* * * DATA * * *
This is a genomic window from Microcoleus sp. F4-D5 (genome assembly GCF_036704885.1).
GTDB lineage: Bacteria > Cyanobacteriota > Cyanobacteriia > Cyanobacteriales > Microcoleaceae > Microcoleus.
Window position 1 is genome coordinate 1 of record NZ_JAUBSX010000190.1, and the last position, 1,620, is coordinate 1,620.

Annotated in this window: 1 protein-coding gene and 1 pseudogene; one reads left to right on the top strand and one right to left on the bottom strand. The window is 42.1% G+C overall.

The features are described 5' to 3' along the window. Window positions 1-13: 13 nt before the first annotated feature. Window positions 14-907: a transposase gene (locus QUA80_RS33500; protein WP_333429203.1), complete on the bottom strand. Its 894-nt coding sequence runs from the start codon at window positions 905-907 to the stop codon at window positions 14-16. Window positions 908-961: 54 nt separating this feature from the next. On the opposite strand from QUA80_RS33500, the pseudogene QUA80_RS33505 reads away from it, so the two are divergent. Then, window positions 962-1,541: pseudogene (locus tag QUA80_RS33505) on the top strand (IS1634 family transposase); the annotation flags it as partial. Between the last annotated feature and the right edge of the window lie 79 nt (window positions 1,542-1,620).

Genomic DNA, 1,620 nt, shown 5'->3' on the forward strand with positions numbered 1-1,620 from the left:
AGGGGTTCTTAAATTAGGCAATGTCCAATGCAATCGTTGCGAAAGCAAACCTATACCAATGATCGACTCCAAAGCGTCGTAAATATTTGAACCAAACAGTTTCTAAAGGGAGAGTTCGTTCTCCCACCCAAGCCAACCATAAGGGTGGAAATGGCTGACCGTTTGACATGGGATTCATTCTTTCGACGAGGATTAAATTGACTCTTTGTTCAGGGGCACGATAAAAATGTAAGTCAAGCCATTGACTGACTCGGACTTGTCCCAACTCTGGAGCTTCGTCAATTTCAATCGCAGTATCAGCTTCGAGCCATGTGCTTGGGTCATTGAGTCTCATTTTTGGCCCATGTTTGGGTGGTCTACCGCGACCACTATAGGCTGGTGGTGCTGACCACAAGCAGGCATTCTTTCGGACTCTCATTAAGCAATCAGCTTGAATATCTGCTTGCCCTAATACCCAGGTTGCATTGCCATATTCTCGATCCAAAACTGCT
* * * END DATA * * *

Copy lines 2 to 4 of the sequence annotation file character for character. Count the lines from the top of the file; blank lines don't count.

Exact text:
GTDB lineage: Bacteria > Cyanobacteriota > Cyanobacteriia > Cyanobacteriales > Microcoleaceae > Microcoleus.
Window position 1 is genome coordinate 1 of record NZ_JAUBSX010000190.1, and the last position, 1,620, is coordinate 1,620.

Annotated in this window: 1 protein-coding gene and 1 pseudogene; one reads left to right on the top strand and one right to left on the bottom strand. The window is 42.1% G+C overall.